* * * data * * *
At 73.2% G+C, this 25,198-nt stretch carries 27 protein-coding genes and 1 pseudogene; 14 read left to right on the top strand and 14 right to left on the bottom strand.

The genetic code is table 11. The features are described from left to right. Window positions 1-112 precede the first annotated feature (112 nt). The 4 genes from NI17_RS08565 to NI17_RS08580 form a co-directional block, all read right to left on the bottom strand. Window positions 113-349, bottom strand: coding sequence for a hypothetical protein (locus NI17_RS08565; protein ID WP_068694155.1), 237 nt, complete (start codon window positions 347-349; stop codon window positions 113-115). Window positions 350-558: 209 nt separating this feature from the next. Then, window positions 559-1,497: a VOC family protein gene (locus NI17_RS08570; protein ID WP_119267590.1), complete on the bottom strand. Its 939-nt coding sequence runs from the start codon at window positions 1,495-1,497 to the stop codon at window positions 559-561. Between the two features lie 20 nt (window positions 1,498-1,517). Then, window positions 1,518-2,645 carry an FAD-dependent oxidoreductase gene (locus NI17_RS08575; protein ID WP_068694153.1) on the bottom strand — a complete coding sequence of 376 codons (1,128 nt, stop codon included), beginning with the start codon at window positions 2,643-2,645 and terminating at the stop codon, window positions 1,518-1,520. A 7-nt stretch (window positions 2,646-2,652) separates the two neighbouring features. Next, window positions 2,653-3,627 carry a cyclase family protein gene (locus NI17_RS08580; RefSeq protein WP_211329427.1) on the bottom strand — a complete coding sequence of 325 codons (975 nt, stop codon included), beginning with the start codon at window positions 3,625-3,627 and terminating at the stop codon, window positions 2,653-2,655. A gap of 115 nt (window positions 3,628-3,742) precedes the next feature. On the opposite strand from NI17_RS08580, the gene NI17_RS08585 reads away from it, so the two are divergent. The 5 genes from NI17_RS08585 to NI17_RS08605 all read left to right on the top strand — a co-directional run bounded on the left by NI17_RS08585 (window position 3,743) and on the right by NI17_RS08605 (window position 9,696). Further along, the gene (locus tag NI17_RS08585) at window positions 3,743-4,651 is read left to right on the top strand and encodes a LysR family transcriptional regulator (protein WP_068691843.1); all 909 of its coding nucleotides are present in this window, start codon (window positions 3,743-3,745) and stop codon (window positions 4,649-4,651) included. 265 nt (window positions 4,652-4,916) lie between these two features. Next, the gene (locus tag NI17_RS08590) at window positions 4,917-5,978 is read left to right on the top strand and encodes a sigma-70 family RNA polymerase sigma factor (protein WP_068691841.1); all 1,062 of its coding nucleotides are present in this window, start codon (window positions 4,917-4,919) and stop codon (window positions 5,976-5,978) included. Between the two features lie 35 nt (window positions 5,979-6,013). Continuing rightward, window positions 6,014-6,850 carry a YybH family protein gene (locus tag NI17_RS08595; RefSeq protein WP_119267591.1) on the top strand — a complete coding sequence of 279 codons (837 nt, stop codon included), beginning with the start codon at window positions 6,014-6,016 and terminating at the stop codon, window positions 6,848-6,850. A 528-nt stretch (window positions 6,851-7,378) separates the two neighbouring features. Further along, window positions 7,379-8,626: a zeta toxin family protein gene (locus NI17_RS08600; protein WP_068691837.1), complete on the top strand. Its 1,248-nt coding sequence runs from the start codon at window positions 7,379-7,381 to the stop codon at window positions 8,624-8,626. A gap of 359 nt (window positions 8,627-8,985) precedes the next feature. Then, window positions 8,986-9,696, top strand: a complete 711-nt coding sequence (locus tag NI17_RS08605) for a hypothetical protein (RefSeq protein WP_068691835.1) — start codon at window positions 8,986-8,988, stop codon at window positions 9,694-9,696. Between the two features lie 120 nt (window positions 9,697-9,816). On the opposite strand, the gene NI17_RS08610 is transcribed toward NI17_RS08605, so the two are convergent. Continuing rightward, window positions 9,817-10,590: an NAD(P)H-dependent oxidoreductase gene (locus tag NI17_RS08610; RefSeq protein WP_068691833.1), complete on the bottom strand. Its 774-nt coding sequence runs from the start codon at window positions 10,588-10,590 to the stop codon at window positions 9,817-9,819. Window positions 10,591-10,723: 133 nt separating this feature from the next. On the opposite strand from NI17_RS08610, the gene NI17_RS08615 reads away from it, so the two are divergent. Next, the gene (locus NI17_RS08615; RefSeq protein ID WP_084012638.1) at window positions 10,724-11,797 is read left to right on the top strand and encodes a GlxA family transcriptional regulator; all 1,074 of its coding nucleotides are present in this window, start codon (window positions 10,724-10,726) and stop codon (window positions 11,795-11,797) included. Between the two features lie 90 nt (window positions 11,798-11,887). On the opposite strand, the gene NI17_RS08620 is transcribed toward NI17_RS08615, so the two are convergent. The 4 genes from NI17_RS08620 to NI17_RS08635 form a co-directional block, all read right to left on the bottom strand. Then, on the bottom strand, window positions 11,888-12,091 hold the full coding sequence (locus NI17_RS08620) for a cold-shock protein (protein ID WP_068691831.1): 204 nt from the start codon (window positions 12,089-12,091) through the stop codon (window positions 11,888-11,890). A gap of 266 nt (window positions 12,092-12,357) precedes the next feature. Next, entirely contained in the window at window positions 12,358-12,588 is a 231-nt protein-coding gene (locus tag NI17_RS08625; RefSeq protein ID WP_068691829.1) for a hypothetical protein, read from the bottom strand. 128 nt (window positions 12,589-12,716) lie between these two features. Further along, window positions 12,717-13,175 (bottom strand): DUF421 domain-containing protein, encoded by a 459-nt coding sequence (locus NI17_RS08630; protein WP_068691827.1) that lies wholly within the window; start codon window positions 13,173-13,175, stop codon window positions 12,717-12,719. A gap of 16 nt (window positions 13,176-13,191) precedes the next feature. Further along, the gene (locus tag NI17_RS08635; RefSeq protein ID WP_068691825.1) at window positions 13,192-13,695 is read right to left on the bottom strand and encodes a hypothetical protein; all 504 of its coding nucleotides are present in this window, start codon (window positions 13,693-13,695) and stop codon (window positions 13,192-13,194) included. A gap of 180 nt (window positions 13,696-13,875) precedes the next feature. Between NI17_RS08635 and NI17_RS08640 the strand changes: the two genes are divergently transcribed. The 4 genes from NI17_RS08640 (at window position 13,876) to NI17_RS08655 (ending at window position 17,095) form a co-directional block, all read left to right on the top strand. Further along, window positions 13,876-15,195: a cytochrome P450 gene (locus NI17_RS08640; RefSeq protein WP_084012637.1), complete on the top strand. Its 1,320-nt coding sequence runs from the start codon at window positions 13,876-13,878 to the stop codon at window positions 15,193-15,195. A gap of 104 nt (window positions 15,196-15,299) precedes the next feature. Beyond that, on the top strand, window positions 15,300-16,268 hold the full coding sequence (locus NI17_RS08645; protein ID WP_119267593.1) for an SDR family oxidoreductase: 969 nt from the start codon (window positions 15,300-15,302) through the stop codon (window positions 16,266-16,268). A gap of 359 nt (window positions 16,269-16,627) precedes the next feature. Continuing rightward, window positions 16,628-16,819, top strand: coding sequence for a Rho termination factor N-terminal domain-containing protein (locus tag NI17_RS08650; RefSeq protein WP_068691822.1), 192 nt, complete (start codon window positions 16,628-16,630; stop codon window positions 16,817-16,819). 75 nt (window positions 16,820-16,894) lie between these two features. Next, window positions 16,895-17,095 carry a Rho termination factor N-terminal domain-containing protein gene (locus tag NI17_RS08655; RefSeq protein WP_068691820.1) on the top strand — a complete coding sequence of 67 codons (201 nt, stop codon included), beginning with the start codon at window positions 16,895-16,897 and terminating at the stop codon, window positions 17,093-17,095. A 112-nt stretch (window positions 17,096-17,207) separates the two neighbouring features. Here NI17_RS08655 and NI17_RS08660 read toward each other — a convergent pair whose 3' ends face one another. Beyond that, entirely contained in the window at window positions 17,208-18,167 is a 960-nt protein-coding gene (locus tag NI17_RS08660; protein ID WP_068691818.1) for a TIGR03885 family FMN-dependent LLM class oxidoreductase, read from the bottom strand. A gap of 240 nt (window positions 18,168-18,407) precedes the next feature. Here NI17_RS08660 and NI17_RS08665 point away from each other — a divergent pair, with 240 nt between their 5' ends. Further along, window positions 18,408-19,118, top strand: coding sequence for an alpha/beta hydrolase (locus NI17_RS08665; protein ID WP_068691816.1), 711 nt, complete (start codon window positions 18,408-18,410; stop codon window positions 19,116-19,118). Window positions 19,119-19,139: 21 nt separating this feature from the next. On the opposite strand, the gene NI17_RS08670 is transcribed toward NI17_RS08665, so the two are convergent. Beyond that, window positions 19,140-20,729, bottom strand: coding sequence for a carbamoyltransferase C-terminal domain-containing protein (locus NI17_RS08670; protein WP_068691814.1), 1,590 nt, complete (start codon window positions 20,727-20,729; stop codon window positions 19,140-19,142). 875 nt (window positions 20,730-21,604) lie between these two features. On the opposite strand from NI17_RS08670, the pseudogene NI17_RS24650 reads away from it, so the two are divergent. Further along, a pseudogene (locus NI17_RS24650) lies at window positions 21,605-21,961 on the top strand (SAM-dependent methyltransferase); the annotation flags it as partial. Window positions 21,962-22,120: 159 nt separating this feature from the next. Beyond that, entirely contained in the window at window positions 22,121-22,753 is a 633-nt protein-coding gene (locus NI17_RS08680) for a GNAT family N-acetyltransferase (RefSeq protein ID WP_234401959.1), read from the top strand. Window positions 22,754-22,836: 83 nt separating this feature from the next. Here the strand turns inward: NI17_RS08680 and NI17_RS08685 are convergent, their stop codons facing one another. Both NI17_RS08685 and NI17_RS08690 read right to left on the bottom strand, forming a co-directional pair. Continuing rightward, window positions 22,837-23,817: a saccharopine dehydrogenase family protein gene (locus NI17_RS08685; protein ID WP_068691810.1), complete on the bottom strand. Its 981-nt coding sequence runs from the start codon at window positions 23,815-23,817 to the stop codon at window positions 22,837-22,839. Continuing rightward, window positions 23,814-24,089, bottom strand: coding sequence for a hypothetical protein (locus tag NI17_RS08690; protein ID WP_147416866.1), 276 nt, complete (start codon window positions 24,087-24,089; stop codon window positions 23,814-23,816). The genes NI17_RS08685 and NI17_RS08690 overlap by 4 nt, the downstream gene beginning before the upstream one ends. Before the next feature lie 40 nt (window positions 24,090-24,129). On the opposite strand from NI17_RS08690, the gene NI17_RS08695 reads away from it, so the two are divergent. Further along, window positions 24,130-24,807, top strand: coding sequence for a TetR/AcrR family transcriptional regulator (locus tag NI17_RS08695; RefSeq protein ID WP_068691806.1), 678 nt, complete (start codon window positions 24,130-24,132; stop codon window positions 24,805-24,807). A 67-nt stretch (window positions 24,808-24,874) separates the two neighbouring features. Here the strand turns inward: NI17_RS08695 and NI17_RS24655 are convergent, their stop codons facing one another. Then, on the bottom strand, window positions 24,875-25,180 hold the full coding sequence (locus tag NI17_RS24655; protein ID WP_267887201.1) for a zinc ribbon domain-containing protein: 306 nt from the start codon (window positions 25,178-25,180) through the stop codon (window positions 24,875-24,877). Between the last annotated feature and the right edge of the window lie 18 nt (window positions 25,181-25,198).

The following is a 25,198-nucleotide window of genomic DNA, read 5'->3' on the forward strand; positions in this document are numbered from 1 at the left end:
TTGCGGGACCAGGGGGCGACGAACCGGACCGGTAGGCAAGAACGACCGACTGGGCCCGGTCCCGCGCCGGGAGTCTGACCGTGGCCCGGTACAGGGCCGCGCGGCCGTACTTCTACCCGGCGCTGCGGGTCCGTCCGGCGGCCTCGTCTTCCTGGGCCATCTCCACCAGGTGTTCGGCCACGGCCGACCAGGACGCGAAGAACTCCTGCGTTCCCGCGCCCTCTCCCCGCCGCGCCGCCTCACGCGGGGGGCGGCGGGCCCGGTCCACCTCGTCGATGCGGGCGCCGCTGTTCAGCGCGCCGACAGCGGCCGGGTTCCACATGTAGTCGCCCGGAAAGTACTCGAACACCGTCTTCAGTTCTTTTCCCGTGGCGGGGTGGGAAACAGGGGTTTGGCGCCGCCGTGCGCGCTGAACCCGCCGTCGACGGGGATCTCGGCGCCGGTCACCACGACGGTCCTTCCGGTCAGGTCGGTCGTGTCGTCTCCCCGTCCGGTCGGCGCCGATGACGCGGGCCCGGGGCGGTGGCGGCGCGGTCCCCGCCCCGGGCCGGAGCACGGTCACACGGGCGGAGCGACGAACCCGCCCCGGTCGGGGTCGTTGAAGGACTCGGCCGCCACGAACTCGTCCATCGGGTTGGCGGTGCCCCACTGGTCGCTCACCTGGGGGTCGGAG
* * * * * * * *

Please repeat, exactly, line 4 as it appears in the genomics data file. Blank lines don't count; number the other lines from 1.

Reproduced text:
TTGCGGGACCAGGGGGCGACGAACCGGACCGGTAGGCAAGAACGACCGACTGGGCCCGGTCCCGCGCCGGGAGTCTGACCGTGGCCCGGTACAGGGCCGCGCGGCCGTACTTCTACCCGGCGCTGCGGGTCCGTCCGGCGGCCTCGTCTTCCTGGGCCATCTCCACCAGGTGTTCGGCCACGGCCGACCAGGACGCGAAGAACTCCTGCGTTCCCGCGCCCTCTCCCCGCCGCGCCGCCTCACGCGGGGGGCGGCGGGCCCGGTCCACCTCGTCGATGCGGGCGCCGCTGTTCAGCGCGCCGACAGCGGCCGGGTTCCACATGTAGTCGCCCGGAAAGTACTCGAACACCGTCTTCAGTTCTTTTCCCGTGGCGGGGTGGGAAACAGGGGTTTGGCGCCGCCGTGCGCGCTGAACCCGCCGTCGACGGGGATCTCGGCGCCGGTCACCACGACGGTCCTTCCGGTCAGGTCGGTCGTGTCGTCTCCCCGTCCGGTCGGCGCCGATGACGCGGGCCCGGGGCGGTGGCGGCGCGGTCCCCGCCCCGGGCCGGAGCACGGTCACACGGGCGGAGCGACGAACCCGCCCCGGTCGGGGTCGTTGAAGGACTCGGCCGCCACGAACTCGTCCATCGGGTTGGCGGTGCCCCACTGGTCGCTCACCTGGGGGTCGGAG